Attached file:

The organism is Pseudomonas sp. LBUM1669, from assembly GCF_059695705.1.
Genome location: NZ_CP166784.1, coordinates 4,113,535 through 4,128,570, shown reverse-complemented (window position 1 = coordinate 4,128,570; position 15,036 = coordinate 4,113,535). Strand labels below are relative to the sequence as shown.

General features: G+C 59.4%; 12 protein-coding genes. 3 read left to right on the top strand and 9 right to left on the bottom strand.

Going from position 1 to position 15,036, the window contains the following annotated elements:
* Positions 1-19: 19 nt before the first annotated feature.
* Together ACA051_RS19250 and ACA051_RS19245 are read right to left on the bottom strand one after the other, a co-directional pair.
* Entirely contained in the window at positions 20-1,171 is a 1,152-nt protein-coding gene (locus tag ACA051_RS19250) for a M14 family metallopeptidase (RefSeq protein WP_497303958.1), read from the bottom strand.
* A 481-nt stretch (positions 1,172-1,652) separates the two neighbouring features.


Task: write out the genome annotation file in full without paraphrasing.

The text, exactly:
The organism is Pseudomonas sp. LBUM1669, from assembly GCF_059695705.1.
Genome location: NZ_CP166784.1, coordinates 4,113,535 through 4,128,570, shown reverse-complemented (window position 1 = coordinate 4,128,570; position 15,036 = coordinate 4,113,535). Strand labels below are relative to the sequence as shown.

General features: G+C 59.4%; 12 protein-coding genes. 3 read left to right on the top strand and 9 right to left on the bottom strand.

Going from position 1 to position 15,036, the window contains the following annotated elements:
* Positions 1-19: 19 nt before the first annotated feature.
* Together ACA051_RS19250 and ACA051_RS19245 are read right to left on the bottom strand one after the other, a co-directional pair.
* Entirely contained in the window at positions 20-1,171 is a 1,152-nt protein-coding gene (locus tag ACA051_RS19250) for a M14 family metallopeptidase (RefSeq protein WP_497303958.1), read from the bottom strand.
* A 481-nt stretch (positions 1,172-1,652) separates the two neighbouring features.